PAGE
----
|کد مقاله||کد نشریه||سال انتشار||مقاله انگلیسی||ترجمه فارسی||نسخه تمام متن|
|5755422||1412666||2018||13 صفحه PDF||سفارش دهید||دانلود کنید|
- Urban heat island (UHI) study in Metropolitan Area of Rio de Janeiro (MARJ).
- Urban climate analysis using 32 years of Landsat data from 1984 to 2015.
- UHI magnitude for two periods: 1984-1999 and 2000-2015.
- Land-surface temperature evolution assessed using parametric and non-parametric tests.
The aim of this work is to study urban heat island (UHI) in Metropolitan Area of Rio de Janeiro (MARJ) based on the analysis of land-surface temperature (LST) and land-use patterns retrieved from Landsat-5/Thematic Mapper (TM), Landsat-7/Enhanced Thematic Mapper Plus (ETM+) and Landsat-8/Operational Land Imager (OLI) and Thermal Infrared Sensors (TIRS) data covering a 32-year period between 1984 and 2015. LST temporal evolution is assessed by comparing the average LST composites for 1984-1999 and 2000-2015 where the parametric Student t-test was conducted at 5% significance level to map the pixels where LST for the more recent period is statistically significantly greater than the previous one. The non-parametric Mann-Whitney-Wilcoxon rank sum test has also confirmed at the same 5% significance level that the more recent period (2000-2015) has higher LST values. UHI intensity between “urban” and “rural/urban low density” (“vegetation”) areas for 1984-1999 and 2000-2015 was established and confirmed by both parametric and non-parametric tests at 1% significance level as 3.3Â Â°C (5.1Â Â°C) and 4.4Â Â°C (7.1Â Â°C), respectively. LST has statistically significantly (p-valueÂ <Â 0.01) increased over time in two of three land cover classes (“urban” and “urban low density”), respectively by 1.9Â Â°C and 0.9Â Â°C, except in “vegetation” class. A spatial analysis was also performed to identify the urban pixels within MARJ where UHI is more intense by subtracting the LST of these pixels from the LST mean value of “vegetation” land-use class.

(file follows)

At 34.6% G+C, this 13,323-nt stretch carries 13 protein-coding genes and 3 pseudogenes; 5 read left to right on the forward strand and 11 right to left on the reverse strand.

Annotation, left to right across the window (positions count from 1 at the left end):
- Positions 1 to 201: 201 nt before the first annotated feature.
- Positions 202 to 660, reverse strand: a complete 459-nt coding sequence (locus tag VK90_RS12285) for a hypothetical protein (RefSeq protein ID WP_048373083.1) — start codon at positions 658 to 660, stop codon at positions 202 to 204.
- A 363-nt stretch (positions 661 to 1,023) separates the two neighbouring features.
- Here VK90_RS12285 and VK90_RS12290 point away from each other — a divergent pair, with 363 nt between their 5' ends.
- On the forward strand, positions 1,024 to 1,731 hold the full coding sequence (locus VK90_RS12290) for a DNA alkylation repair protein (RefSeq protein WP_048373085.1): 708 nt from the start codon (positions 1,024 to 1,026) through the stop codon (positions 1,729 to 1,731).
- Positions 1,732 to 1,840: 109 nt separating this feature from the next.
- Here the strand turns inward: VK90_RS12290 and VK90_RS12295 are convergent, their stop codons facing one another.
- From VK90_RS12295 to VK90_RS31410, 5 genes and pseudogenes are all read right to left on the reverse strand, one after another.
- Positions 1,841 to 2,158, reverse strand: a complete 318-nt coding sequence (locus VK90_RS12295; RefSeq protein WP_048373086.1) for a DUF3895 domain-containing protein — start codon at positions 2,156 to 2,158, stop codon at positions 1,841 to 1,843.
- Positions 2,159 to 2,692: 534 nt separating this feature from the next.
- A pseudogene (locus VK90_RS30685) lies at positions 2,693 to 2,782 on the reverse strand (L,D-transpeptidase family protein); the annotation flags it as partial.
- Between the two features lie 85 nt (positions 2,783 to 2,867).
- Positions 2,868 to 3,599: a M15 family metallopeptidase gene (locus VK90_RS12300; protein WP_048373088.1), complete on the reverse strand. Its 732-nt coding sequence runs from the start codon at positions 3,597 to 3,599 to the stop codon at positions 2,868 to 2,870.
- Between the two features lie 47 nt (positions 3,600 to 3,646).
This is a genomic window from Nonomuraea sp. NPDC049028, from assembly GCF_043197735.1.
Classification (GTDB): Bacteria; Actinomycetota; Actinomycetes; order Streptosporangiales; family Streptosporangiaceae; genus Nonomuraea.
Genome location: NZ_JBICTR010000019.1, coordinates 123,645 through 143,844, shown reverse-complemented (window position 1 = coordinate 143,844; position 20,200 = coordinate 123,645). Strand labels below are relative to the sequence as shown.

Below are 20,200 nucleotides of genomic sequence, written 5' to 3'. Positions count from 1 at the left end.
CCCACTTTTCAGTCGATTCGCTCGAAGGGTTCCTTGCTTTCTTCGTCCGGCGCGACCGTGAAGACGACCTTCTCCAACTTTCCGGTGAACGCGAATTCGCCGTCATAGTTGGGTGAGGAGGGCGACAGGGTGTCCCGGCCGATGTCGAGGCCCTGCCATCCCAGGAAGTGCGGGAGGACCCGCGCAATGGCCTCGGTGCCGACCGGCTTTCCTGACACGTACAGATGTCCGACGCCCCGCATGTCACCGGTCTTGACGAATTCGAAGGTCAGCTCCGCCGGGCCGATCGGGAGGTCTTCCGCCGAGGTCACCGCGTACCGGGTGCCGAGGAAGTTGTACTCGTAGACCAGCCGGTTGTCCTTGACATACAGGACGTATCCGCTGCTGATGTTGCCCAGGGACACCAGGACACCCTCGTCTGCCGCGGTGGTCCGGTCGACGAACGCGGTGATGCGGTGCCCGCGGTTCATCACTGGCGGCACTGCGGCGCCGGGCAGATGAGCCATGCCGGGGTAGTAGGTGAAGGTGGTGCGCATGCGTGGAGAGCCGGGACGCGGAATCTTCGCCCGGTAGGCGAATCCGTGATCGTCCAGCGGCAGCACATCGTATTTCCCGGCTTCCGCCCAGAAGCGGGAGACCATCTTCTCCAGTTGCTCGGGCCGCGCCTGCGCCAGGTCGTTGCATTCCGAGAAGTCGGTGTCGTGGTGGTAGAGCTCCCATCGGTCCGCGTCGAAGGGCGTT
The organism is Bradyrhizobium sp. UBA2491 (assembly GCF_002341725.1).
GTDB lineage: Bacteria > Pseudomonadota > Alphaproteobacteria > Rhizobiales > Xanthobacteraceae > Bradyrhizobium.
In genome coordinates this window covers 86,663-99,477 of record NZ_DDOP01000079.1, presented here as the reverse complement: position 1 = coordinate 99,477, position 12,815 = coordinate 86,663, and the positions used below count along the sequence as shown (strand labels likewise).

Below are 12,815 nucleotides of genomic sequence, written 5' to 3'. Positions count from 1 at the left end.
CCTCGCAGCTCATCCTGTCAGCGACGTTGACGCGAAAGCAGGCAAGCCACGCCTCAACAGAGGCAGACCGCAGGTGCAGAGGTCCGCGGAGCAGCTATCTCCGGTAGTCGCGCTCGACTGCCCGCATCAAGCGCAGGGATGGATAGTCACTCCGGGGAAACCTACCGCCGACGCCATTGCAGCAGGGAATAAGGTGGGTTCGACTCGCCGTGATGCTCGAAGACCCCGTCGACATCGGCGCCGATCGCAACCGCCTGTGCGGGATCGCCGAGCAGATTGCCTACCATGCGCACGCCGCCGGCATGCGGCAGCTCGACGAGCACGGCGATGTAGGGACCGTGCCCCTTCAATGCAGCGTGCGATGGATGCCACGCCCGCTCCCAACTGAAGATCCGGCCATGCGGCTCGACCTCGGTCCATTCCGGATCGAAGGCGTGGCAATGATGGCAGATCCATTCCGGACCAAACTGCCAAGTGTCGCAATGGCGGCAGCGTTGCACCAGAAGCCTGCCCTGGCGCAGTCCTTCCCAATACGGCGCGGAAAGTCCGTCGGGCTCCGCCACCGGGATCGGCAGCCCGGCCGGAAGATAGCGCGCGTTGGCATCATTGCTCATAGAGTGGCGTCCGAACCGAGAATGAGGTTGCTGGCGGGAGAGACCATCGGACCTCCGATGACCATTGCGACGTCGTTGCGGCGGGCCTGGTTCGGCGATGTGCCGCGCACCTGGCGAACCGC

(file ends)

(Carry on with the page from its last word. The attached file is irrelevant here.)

Journal: International Journal of Applied Earth Observation and Geoinformation - Volume 64, February 2018, Pages 104-116